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Saturday Volcano Art: Wörlitz – a volcano in the garden 22 September 2009

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Carl Kuntz, Der Stein zu Worlitz (c.1796)
Carl Kuntz, ‘Der Stein zu Wörlitz’ (c.1796).

Leopold III Frederick Franz (1740-1817) was the ruler of the small German principality of Anhalt-Dessau in what is now the German Bundesland of Saxony-Anhalt. He was a great admirer of England, making several visits there between 1763 and 1785 and bringing back ‘advanced’ English ideas in economics, agriculture, culture and politics. The ‘natural style’ of gardening fashionable in England at this time inspired the prince to create an English-style landscape garden at his home estate of Wörlitz. For the Prince of Dessau, concerned by the threat posed to his small state by Prussian expansionism, committed to the free thought and liberty of the Enlightenment, and opposed to despotism and tyranny, the English garden was as much a political as an aesthetic statement.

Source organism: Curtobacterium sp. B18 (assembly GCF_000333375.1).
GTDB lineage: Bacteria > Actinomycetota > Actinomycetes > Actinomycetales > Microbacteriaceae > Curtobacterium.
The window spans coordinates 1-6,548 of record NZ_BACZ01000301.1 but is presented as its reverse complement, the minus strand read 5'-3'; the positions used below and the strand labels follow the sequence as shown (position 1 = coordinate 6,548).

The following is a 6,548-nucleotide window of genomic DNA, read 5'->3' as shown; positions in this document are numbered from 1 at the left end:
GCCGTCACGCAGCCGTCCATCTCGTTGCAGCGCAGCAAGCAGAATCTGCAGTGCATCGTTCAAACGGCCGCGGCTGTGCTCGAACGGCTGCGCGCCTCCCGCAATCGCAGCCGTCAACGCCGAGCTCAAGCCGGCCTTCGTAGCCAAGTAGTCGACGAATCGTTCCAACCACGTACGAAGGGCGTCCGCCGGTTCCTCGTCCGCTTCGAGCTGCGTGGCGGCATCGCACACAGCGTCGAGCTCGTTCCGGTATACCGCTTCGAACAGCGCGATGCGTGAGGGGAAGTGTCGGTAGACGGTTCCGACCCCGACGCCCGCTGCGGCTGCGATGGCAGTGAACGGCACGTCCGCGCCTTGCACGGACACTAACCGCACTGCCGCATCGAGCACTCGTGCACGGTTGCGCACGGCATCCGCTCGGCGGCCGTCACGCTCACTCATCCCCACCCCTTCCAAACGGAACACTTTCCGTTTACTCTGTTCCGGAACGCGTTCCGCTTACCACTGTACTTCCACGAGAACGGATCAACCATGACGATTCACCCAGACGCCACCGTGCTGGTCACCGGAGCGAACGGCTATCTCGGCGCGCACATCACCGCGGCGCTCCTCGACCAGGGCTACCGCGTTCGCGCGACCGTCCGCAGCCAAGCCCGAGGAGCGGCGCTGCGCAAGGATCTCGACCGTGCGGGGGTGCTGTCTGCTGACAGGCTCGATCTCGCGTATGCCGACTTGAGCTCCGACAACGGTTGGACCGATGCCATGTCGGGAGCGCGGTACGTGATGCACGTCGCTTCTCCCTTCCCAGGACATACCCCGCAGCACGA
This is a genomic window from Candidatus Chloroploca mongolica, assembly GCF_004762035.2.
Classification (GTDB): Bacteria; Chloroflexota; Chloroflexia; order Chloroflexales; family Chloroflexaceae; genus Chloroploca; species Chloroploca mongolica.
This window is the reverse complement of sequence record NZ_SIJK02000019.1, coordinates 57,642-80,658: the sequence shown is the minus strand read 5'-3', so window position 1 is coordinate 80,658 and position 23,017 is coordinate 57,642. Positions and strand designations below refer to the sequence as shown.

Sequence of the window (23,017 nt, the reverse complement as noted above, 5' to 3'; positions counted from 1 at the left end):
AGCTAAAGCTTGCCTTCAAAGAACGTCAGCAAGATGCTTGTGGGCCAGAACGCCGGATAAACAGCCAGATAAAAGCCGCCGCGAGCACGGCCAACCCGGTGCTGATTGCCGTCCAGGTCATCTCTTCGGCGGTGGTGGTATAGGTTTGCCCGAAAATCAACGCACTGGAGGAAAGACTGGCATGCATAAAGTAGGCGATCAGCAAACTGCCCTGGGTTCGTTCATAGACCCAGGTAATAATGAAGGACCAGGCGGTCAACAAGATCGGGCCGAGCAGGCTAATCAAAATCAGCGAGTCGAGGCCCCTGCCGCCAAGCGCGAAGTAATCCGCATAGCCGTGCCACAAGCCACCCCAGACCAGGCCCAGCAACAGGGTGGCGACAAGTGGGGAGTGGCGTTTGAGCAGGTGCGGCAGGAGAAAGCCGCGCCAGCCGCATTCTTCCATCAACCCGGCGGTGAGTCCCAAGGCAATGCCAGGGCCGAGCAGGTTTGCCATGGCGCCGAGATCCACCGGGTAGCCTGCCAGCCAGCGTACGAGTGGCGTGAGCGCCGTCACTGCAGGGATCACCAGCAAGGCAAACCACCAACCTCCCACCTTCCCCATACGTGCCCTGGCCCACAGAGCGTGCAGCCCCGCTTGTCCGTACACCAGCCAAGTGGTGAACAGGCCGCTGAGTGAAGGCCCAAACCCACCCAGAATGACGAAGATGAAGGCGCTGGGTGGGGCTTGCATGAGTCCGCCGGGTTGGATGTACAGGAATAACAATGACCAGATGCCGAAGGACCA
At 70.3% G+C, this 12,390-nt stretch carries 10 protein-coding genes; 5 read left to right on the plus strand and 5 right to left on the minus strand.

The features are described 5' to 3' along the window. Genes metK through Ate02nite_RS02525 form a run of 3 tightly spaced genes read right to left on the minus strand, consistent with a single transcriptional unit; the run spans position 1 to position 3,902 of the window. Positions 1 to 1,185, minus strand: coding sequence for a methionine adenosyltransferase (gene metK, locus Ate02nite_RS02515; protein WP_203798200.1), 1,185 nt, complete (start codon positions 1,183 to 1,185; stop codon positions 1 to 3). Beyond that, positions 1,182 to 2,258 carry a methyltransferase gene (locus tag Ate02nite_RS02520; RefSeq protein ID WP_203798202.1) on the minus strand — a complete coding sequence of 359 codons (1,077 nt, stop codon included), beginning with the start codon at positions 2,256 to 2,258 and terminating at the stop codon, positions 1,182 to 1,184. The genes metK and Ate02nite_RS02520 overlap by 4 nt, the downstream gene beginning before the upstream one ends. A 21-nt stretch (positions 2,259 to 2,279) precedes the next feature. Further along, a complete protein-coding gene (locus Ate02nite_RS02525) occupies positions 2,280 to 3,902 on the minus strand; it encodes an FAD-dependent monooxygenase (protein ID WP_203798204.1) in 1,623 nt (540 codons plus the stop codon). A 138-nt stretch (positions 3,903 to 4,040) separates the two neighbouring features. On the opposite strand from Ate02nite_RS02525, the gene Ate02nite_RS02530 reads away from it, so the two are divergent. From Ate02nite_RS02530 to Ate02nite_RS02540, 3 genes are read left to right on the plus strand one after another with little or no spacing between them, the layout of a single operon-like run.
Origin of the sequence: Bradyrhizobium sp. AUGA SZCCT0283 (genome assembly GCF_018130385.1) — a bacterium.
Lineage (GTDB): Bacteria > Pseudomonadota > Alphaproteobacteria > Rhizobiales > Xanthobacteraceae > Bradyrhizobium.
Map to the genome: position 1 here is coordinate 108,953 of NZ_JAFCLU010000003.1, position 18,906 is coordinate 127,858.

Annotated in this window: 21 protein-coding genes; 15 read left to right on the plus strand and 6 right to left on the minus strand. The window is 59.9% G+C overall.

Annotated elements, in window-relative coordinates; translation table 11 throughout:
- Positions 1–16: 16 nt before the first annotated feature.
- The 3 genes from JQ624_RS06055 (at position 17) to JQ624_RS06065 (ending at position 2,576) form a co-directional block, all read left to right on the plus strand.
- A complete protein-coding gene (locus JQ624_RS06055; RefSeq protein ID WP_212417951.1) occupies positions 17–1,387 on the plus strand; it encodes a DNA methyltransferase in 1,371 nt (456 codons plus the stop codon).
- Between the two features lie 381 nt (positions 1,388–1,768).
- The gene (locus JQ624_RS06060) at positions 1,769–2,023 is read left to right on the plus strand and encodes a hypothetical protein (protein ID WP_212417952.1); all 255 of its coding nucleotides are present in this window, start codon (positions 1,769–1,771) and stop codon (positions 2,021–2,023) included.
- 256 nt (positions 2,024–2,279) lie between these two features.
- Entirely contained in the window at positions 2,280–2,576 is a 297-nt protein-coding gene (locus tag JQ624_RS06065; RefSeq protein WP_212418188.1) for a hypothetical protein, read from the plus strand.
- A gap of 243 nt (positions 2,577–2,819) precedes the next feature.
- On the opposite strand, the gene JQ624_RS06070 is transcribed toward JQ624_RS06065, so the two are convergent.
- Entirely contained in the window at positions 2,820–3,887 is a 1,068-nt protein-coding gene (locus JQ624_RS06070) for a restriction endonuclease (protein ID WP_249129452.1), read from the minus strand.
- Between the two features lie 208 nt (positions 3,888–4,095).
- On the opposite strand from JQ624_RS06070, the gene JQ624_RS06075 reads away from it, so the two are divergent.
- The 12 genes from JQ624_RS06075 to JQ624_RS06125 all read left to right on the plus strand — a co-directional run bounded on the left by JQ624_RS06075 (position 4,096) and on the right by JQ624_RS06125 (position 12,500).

The garden realm of Wörlitz was laid out between 1764 and around 1800 in the natural style of planting that characterized the English garden. There is an eclectic range of buildings and other features within the garden: numerous bridges and statues, a house in the Gothick architectural style, a pedimented Temple of Flora, the classical Wörlitz Synagogue – and an artificial volcano.